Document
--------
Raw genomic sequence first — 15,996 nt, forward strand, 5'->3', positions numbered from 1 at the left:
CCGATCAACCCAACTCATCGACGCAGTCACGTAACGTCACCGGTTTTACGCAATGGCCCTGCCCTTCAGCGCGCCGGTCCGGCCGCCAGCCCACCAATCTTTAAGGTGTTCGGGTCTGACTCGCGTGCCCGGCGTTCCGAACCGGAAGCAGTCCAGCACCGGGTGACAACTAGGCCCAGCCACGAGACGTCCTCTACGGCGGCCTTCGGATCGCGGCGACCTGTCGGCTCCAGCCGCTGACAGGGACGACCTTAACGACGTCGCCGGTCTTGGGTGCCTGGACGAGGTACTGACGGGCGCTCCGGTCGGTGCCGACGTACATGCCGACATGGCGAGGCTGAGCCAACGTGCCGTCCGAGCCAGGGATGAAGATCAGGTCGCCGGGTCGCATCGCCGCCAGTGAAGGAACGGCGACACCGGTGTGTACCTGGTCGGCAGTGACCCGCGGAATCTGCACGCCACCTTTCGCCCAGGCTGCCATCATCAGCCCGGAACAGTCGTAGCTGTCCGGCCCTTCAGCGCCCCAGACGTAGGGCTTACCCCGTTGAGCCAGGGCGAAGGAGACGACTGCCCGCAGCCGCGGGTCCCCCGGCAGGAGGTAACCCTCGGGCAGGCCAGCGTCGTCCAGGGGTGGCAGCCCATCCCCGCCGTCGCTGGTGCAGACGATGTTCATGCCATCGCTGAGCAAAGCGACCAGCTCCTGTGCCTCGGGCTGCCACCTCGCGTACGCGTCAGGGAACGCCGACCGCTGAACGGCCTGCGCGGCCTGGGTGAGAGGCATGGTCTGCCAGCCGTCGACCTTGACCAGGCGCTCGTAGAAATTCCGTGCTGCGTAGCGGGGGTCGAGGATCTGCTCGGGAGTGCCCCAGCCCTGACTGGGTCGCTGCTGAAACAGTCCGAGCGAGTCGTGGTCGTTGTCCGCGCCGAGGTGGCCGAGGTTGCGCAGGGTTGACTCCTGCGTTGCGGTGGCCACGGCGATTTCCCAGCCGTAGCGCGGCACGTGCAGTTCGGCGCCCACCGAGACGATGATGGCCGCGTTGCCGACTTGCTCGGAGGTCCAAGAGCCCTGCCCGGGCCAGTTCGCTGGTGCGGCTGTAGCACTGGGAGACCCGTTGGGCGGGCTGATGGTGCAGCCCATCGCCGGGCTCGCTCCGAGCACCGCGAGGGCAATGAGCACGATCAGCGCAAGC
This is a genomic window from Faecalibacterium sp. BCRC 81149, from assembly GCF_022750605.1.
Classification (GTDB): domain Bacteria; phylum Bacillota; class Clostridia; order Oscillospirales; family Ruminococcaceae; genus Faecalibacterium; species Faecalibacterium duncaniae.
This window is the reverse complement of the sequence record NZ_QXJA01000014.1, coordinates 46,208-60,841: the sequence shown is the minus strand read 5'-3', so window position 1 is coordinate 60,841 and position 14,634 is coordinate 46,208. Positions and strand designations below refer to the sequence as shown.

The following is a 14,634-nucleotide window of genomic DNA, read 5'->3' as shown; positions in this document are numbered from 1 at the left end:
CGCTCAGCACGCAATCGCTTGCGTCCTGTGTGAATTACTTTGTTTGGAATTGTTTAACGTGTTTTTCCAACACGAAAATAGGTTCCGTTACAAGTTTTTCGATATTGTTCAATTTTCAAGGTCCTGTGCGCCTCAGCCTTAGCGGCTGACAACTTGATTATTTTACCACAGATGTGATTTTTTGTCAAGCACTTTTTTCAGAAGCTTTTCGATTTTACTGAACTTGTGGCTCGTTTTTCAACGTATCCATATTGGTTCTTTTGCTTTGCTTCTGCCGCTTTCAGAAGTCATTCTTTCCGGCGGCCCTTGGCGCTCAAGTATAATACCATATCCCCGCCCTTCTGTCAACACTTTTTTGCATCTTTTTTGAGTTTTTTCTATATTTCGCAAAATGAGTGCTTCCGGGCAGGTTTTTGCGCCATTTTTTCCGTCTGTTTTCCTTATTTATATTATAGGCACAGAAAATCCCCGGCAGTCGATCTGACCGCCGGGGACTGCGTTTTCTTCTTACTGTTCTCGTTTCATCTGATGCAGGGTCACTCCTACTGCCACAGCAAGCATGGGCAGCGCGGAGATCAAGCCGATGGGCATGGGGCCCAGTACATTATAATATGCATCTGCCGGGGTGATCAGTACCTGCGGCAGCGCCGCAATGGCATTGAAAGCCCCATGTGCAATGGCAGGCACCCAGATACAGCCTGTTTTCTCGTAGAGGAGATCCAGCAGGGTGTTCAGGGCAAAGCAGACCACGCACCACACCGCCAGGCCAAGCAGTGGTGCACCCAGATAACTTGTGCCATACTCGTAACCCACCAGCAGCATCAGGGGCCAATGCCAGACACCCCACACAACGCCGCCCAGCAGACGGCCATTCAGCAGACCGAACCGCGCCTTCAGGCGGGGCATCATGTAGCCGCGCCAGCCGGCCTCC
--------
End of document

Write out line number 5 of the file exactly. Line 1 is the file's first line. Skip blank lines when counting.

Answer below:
This window is the reverse complement of the sequence record NZ_QXJA01000014.1, coordinates 46,208-60,841: the sequence shown is the minus strand read 5'-3', so window position 1 is coordinate 60,841 and position 14,634 is coordinate 46,208. Positions and strand designations below refer to the sequence as shown.